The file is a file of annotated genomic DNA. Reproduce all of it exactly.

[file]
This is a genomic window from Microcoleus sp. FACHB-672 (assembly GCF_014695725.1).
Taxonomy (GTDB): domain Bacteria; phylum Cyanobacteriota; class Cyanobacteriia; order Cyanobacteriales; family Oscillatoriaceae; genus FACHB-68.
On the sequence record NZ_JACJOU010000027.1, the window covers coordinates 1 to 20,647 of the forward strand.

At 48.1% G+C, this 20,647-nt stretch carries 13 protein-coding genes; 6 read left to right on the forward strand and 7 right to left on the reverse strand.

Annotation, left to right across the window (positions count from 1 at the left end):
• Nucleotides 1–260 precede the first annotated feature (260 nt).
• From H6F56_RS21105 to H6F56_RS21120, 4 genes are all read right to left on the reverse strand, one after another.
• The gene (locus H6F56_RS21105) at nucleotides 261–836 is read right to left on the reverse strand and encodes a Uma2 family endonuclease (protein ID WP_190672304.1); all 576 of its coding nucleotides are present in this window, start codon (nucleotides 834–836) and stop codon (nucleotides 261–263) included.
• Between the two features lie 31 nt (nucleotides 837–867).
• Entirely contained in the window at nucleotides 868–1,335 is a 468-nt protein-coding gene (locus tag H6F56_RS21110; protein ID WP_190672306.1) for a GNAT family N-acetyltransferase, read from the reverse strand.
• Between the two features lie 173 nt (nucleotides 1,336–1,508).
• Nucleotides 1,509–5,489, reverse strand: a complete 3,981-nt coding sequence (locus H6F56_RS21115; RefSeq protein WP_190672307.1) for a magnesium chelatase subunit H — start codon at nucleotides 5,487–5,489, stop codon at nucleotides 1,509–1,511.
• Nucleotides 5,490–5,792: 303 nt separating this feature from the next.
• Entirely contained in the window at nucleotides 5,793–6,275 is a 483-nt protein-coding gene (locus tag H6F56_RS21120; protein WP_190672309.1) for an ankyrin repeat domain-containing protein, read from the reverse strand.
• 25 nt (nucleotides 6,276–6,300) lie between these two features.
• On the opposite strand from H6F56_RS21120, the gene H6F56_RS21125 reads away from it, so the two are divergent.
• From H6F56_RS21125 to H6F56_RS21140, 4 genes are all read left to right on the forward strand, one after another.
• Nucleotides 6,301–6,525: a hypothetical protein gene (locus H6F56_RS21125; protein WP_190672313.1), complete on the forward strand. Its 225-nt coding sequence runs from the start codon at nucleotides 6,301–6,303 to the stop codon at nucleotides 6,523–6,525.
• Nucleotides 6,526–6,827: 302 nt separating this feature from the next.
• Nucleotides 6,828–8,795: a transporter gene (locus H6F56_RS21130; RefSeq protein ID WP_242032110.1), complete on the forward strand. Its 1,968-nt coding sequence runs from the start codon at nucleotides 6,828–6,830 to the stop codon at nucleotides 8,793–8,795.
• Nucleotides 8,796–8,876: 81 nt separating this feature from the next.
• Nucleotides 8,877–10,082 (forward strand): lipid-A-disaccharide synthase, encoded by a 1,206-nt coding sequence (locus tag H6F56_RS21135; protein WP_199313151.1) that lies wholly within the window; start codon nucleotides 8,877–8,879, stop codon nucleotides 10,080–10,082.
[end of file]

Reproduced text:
This is a genomic window from Microcoleus sp. FACHB-672 (assembly GCF_014695725.1).
Taxonomy (GTDB): domain Bacteria; phylum Cyanobacteriota; class Cyanobacteriia; order Cyanobacteriales; family Oscillatoriaceae; genus FACHB-68.
On the sequence record NZ_JACJOU010000027.1, the window covers coordinates 1 to 20,647 of the forward strand.

At 48.1% G+C, this 20,647-nt stretch carries 13 protein-coding genes; 6 read left to right on the forward strand and 7 right to left on the reverse strand.

Annotation, left to right across the window (positions count from 1 at the left end):
• Nucleotides 1–260 precede the first annotated feature (260 nt).
• From H6F56_RS21105 to H6F56_RS21120, 4 genes are all read right to left on the reverse strand, one after another.
• The gene (locus H6F56_RS21105) at nucleotides 261–836 is read right to left on the reverse strand and encodes a Uma2 family endonuclease (protein ID WP_190672304.1); all 576 of its coding nucleotides are present in this window, start codon (nucleotides 834–836) and stop codon (nucleotides 261–263) included.
• Between the two features lie 31 nt (nucleotides 837–867).
• Entirely contained in the window at nucleotides 868–1,335 is a 468-nt protein-coding gene (locus tag H6F56_RS21110; protein ID WP_190672306.1) for a GNAT family N-acetyltransferase, read from the reverse strand.
• Between the two features lie 173 nt (nucleotides 1,336–1,508).
• Nucleotides 1,509–5,489, reverse strand: a complete 3,981-nt coding sequence (locus H6F56_RS21115; RefSeq protein WP_190672307.1) for a magnesium chelatase subunit H — start codon at nucleotides 5,487–5,489, stop codon at nucleotides 1,509–1,511.
• Nucleotides 5,490–5,792: 303 nt separating this feature from the next.
• Entirely contained in the window at nucleotides 5,793–6,275 is a 483-nt protein-coding gene (locus tag H6F56_RS21120; protein WP_190672309.1) for an ankyrin repeat domain-containing protein, read from the reverse strand.
• 25 nt (nucleotides 6,276–6,300) lie between these two features.
• On the opposite strand from H6F56_RS21120, the gene H6F56_RS21125 reads away from it, so the two are divergent.
• From H6F56_RS21125 to H6F56_RS21140, 4 genes are all read left to right on the forward strand, one after another.
• Nucleotides 6,301–6,525: a hypothetical protein gene (locus H6F56_RS21125; protein WP_190672313.1), complete on the forward strand. Its 225-nt coding sequence runs from the start codon at nucleotides 6,301–6,303 to the stop codon at nucleotides 6,523–6,525.
• Nucleotides 6,526–6,827: 302 nt separating this feature from the next.
• Nucleotides 6,828–8,795: a transporter gene (locus H6F56_RS21130; RefSeq protein ID WP_242032110.1), complete on the forward strand. Its 1,968-nt coding sequence runs from the start codon at nucleotides 6,828–6,830 to the stop codon at nucleotides 8,793–8,795.
• Nucleotides 8,796–8,876: 81 nt separating this feature from the next.
• Nucleotides 8,877–10,082 (forward strand): lipid-A-disaccharide synthase, encoded by a 1,206-nt coding sequence (locus tag H6F56_RS21135; protein WP_199313151.1) that lies wholly within the window; start codon nucleotides 8,877–8,879, stop codon nucleotides 10,080–10,082.